“STEM may be a beginning, but it’s far from a complete education. Perhaps that is because I have worked with too many incoherent engineers. I want to change STEM to STEEM, inserting English… More common is the engineer who has an important point to make, verbally or in a memo, but cannot really get it across, as it is immersed in a cloud of jargon.” (preface p. xxii)

Coming from a science background myself, experiencing this on a daily basis, his words are all too real. The point is, this comes across in his writing. Collins is articulate and descriptive and despite his disdain for the media always asking him and his fellow astronauts more about their feelings than the details of any given mission, he manages bring those details to the forefront, telling what it was really like to be an astronaut… no, not an astronaut; a person in a brand-new field of science and technology.

In addition, he brings a lightheartedness to his writing that makes the reading even easier. Here, Collins describes his experience with chiggers during his survival training in the jungles of Panama.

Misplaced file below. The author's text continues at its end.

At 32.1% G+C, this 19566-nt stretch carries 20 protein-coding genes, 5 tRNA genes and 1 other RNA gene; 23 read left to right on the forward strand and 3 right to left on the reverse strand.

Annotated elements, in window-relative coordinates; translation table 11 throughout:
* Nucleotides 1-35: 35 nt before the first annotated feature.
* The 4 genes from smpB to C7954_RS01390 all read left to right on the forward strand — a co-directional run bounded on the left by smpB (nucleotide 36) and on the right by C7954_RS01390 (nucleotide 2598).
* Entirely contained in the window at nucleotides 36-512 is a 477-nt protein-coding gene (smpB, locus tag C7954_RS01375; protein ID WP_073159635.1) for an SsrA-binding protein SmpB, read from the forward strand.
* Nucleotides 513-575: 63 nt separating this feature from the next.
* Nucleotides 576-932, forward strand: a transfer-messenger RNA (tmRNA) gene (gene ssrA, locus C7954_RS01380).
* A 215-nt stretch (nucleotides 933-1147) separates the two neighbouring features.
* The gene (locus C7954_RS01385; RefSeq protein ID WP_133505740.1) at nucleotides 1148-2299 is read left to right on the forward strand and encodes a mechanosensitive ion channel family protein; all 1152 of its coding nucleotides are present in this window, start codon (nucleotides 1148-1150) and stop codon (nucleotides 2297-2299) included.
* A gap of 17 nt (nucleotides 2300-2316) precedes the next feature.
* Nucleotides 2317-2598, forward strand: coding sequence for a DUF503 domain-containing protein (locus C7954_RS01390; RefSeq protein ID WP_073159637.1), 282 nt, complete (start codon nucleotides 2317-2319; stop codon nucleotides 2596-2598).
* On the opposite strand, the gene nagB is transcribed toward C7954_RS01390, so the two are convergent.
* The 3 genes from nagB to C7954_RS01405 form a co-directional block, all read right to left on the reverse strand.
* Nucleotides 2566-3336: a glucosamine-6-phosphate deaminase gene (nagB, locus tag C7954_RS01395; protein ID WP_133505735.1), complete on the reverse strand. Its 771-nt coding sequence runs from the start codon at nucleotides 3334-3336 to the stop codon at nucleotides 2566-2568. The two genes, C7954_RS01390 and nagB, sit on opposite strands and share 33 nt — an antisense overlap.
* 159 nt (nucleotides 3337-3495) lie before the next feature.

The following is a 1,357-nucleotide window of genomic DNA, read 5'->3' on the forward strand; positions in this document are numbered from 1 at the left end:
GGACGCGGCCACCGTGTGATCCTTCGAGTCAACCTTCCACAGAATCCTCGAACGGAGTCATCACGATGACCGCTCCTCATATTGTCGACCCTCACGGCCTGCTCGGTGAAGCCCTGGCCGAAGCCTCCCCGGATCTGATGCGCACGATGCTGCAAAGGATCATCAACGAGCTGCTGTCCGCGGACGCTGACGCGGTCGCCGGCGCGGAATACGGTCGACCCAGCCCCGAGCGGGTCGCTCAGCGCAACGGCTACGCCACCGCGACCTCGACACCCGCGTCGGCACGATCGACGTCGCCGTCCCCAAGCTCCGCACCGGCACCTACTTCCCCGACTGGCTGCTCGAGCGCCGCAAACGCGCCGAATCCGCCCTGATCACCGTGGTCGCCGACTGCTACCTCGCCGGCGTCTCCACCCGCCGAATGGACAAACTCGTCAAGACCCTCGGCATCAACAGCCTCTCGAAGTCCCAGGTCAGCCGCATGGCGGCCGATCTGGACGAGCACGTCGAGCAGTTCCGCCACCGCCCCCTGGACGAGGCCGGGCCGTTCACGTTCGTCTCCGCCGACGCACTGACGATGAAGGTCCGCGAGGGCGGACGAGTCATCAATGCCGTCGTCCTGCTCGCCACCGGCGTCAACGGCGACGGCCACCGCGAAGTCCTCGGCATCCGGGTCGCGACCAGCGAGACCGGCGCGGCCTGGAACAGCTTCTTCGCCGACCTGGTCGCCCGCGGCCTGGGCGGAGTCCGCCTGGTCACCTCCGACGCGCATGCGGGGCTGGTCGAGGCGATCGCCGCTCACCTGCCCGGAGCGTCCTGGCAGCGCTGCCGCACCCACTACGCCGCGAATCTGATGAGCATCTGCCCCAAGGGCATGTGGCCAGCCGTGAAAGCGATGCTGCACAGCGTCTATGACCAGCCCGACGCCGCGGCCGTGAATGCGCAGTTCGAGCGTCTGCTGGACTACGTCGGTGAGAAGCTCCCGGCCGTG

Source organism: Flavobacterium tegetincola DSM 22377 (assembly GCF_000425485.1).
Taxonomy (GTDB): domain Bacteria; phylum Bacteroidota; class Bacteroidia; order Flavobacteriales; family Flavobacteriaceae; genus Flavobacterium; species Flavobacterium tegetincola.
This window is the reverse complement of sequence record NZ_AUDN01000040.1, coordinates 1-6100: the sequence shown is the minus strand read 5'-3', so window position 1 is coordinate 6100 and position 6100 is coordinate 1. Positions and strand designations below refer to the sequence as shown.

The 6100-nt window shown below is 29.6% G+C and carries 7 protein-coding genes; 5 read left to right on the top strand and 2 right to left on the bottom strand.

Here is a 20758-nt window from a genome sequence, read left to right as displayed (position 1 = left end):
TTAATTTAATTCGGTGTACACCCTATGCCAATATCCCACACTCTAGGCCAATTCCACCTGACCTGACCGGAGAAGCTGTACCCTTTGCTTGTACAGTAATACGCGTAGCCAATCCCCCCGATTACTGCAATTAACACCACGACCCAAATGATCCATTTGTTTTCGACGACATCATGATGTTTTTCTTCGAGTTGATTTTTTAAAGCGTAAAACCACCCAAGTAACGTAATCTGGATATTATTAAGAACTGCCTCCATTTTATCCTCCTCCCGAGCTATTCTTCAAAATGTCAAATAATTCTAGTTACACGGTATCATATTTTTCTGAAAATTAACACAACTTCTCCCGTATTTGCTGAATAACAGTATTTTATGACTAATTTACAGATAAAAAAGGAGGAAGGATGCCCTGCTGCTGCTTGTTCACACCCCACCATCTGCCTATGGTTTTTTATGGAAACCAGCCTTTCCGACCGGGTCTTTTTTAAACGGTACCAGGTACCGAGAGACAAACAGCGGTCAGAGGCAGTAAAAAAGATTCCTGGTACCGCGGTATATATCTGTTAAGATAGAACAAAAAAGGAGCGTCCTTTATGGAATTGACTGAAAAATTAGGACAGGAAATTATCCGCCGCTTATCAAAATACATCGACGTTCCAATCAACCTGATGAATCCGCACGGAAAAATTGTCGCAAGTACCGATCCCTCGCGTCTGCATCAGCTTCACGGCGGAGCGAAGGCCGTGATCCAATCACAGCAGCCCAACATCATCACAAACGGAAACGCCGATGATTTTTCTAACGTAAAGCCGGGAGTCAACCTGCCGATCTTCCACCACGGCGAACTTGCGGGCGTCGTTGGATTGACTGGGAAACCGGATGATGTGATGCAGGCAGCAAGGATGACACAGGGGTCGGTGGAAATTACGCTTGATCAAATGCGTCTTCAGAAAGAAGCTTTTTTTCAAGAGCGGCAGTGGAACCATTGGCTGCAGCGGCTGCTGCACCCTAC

“Friends are always pleased to offer remedies ‘Rub them with Scotch and sand. They’ll get drunk and stone each other to death.’ They merely itch worse when they (or you) have a hangover.” (p. 87)

This post is getting long so I will simply end with this. I am really enjoying this book; Collins take on being the “Third Man” is very informative for a space nut like myself as well as a refreshing view on the Apollo program that most don’t hear about. The takeaway for me as a writer is the insight into the mind of someone who ACTUALLY left earth on a rocket and, in Collins case, orbited another world. For the Apollo program in general, it is fun for me to compare science fiction with science fact.


On a separate note; writing is a slow process, slower than most can imagine. I think I will forgo the writing updates for the foreseeable future as I hate to keep people on the edge of their seat and not deliver. It is a good policy that I will be sticking to. Obviously if something exciting happens with any of my projects I will let you all know. Just know that I am usually thinking about my projects at any given moment, and usually lamenting about how rarely I post a blog.

For now, I will try to be happy with what I can do, when I can do it.